1INTRODUCTIONThe role of business has been changing over the centuries. Throughout the existence of shareholding organisations there have been different theories (Jones v. H. F. Ahmanson & Co., 1 Cal. 3d 93 (1969) regarding the role of business. Organisations too have been changing their role to adapt to resource, capital and society pressures (The Hugh & Helene Schonfield World Service Trust).
Modern corporations are multidimensional. Therefore, like individuals, they too cannot be judged by a simple measure of profit maximization. They are viewed not only as wealth-creators for their legal owners (their equity shareholders), but also as vehicles for enhancing both the local economic and influencing public policy. They are expected to meet the diverse expectations of all their stakeholders. While earning their profits, they must conduct themselves righteously, upholding social norms and keep in mind the well being of all their stakeholders. In the end, they must be perceived as having enriched all of society.
If they have a multidimensional role, they cannot be judged in terms of a single measure.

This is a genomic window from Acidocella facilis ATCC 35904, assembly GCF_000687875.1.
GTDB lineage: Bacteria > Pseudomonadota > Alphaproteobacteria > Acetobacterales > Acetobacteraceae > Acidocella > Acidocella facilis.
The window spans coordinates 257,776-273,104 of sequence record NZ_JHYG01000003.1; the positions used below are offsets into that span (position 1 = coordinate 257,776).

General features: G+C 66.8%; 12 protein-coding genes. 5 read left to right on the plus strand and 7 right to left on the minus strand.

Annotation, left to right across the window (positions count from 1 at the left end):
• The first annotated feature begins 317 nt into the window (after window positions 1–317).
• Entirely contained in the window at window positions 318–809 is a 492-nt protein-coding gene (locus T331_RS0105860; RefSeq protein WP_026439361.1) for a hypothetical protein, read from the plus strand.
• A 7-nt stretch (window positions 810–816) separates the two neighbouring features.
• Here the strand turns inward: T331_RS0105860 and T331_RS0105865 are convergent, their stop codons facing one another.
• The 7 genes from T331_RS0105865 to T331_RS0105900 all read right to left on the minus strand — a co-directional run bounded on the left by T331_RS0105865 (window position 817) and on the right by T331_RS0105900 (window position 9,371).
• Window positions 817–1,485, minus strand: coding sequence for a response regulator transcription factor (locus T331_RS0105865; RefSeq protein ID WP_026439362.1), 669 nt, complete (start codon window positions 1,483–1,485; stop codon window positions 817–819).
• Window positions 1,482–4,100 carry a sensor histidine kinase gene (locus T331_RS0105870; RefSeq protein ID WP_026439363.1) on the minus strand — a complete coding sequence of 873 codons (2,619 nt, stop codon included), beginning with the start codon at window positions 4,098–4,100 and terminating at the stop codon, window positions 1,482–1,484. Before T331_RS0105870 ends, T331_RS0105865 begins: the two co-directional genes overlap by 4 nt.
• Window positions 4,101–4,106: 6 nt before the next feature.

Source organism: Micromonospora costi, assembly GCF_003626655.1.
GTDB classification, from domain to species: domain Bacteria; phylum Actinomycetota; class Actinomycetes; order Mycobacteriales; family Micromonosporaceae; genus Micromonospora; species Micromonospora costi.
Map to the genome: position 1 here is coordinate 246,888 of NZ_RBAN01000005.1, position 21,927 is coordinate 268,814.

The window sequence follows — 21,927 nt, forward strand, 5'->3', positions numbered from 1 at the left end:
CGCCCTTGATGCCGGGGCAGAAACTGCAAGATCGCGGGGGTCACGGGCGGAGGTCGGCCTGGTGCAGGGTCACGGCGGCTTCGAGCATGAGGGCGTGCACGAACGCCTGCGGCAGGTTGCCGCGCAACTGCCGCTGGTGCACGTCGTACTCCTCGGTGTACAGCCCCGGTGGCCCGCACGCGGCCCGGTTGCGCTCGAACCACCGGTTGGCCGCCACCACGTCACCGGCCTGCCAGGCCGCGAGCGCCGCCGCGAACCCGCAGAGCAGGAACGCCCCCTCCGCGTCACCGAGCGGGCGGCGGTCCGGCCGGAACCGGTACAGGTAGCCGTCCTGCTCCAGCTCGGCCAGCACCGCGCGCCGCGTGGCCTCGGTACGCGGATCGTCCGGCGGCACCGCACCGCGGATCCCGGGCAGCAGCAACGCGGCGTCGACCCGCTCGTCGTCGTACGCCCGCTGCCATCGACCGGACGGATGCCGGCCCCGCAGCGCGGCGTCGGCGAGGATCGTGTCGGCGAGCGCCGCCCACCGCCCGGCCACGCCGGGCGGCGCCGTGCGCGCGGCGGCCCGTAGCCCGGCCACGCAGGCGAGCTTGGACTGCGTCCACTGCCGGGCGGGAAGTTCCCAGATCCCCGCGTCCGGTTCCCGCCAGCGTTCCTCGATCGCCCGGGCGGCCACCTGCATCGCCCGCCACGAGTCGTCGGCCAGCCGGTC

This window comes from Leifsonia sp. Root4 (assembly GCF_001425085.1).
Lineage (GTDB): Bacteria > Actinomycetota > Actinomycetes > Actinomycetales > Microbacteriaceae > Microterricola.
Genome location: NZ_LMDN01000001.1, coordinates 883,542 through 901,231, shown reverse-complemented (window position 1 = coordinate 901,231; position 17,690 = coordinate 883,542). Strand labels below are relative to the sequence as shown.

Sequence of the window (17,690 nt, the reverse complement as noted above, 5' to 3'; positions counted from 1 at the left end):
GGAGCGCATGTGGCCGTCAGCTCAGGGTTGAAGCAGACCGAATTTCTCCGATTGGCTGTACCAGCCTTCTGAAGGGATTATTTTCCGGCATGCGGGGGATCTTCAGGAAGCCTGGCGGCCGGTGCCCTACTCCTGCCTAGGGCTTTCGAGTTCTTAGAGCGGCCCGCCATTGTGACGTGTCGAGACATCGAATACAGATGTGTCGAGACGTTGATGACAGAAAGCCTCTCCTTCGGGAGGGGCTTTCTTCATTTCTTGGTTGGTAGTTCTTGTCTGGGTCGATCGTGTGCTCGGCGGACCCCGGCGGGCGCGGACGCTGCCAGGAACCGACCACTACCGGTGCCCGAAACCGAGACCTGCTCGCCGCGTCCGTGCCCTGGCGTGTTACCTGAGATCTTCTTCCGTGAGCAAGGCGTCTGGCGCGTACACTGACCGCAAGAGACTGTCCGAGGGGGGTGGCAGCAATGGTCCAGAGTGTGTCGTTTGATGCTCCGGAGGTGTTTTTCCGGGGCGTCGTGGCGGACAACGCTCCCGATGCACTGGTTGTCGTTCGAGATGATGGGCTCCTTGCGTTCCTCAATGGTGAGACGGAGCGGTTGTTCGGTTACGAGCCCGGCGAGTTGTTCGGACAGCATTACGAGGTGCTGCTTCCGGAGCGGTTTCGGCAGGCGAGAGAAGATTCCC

There are numerous examples of how corporations can enhance and essentially deliver to numerous incentives to increase public awareness and social, economical benefits in the community at large. There are various paradigms I have taken into account of how these incentives can be perceived by communities as being both good and bad. This subject raises a range of questions, such as;Ã¢ÂÂ¢Does a company that moves its manufacturing base from North America to Mexico fully take into account or understand the impact to the local communities?Ã¢ÂÂ¢Can we class the price of labour and therefore lowered manufacturing costs as a basis for potentially devastating a local community?Ã¢ÂÂ¢Is it cheap labour or is it slave labour?Ã¢ÂÂ¢Is this the exploitation of resources or is it an opportunity for 'third world countries' to...